The presentation above looks at the emerging trend of journalists who also function as programmers. These hybrid journalists are being born from the convergence of media and technology. With technology’s increasing role in the newsroom, fueled by the growth of the Internet and its expanding ubiquity, hacker-journalists are driven to follow editorial and technological pursuits.

The future of media is being shaped by technological advancements that enhance its scope and flexibility. The current pace of innovation is disrupting traditional content models, shifting the power of distribution and control to the masses. Media and technology are growing ever more intertwined. As their paths cross and merge with one another, so too do the people who used to reside within each sector. Its brought forth creative technologists and journalist programmers. Reporters are being asked to video blog, record podcasts, engage with readers via social networks, utilize mobile platforms to geotag news feeds, and fulfill a range of other duties based around new technologies.

In her study of The New York Times’ Interactive News Technology Department, Cindy Royal, a Texas State University Assistant Professor, discusses the origins of the unique group, and the driving forces behind its ground breaking work. The Interactive Newsroom Technologies unit  “…was founded to reduce bureaucracy and introduce flexibility in the process of creating each project, so the group could react more like a reporting team than a support organization.”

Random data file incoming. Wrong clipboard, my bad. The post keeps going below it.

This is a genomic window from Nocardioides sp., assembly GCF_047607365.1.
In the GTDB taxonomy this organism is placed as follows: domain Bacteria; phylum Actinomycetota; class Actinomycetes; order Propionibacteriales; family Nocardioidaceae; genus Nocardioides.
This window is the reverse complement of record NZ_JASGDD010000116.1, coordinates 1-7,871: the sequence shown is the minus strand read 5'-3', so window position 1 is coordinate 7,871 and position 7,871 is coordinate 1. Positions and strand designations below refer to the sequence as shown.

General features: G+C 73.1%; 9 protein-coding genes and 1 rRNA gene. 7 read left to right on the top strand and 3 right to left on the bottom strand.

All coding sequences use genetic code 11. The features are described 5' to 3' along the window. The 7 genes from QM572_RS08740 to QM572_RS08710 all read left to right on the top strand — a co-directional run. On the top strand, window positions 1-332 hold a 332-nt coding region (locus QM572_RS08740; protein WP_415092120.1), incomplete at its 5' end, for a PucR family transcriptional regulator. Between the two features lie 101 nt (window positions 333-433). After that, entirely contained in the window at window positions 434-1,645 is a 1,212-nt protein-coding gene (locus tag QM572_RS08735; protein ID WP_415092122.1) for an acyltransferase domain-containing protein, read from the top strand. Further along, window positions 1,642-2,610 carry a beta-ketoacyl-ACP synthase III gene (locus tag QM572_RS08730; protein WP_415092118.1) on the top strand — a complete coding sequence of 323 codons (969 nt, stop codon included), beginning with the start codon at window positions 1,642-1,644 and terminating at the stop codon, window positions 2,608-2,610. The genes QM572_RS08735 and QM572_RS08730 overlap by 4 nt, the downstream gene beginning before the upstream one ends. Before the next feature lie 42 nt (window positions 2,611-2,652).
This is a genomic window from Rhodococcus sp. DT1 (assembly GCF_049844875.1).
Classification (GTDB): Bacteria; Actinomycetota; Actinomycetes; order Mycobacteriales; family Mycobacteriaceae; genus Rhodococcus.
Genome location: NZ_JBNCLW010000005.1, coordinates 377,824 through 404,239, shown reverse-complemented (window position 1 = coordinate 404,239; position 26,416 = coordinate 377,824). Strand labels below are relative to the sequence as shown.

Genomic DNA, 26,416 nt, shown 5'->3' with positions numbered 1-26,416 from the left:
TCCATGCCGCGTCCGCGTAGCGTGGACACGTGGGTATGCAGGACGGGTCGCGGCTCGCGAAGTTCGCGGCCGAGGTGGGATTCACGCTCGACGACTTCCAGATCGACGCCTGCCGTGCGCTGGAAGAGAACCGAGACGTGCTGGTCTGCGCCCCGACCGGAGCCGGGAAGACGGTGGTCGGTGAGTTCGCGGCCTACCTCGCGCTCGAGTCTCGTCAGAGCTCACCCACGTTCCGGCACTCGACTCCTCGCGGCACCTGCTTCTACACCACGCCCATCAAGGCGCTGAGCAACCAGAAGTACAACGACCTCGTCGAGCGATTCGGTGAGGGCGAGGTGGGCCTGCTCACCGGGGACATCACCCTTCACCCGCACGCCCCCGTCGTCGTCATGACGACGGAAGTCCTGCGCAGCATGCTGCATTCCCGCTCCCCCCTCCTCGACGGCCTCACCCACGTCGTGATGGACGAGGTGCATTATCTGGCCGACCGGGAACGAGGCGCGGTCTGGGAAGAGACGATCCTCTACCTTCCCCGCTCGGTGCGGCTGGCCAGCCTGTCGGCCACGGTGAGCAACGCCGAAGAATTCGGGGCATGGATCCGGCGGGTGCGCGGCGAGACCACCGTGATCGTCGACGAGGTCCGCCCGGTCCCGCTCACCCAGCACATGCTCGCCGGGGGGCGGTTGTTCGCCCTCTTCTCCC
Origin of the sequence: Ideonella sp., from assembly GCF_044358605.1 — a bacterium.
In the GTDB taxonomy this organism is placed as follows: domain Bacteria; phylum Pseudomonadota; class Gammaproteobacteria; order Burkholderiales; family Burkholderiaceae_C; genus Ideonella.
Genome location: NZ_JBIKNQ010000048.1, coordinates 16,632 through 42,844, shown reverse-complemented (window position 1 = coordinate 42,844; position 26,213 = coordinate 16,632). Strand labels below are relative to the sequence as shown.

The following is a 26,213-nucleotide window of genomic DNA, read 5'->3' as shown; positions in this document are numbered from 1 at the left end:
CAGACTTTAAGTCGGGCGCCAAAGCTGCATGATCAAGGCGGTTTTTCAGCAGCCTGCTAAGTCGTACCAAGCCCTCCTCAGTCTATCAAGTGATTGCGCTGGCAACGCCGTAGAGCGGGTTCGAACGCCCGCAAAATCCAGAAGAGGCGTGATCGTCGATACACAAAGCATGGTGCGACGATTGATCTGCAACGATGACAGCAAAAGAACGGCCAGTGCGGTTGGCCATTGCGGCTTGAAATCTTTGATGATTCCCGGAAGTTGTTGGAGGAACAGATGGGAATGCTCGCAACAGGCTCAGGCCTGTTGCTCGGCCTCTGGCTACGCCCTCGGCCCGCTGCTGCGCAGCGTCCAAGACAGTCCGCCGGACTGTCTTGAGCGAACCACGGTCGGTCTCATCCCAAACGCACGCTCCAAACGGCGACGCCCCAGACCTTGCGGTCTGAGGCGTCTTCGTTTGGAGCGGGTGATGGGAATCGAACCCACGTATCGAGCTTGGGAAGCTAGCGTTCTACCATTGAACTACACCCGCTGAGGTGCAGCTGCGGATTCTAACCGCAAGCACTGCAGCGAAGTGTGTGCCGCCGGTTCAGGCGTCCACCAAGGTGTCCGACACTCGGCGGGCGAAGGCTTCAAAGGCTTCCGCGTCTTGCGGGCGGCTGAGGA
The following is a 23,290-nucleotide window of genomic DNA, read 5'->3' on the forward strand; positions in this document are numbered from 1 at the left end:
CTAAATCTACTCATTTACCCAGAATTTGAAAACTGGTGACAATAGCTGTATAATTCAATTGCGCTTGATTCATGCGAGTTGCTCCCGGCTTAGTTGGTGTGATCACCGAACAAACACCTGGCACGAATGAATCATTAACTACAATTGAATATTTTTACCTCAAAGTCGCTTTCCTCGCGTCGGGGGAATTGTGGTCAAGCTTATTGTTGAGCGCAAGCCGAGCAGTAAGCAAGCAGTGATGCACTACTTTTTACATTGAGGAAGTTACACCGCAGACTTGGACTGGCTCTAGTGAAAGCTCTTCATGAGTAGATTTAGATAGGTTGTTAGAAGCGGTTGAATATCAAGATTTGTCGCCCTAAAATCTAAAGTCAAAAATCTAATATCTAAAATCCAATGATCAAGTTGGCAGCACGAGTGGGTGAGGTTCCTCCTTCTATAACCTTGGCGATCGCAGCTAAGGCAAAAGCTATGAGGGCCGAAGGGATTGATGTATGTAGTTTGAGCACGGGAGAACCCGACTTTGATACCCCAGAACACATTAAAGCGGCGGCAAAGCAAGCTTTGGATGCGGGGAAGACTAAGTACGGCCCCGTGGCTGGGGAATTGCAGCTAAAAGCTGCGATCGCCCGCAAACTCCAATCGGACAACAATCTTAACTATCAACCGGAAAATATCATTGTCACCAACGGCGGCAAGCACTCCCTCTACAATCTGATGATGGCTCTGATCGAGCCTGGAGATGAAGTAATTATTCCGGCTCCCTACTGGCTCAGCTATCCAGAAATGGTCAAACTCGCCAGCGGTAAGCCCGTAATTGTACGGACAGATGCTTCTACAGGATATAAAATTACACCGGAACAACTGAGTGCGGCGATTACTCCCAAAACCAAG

“The culture of technology is different than that of journalism,” Royal notes. “They each carry different ideas about objectivity, transparency, sharing of information and performance. By merging these cultures, what emerges in terms of a hybrid dynamic? How do the actors, their backgrounds and training, their processes and the organizational structure affect the products they deliver?”

The Journalist as Programmer” builds on the work of academics like Michael Schudson and Dan Berkowitz, taking an ethnographic (and, more broadly, sociological) approach to news systems — under the logic, as Royal writes, that “news products and ultimate change are not the result of one force or set of forces, but a complete system that encompasses the organization, individual actors and the culture that surrounds them.”

After all, “programming and data is journalism,” Royal says. “And it can be practiced in such a way that it can create interaction, user engagement, and more information in terms of seeking the truth. Especially when you talk about Freedom of Information access to government data — if the public can have access to that in a way that makes sense to them, or in a way that’s easy for them to use, then that’s just really powerful.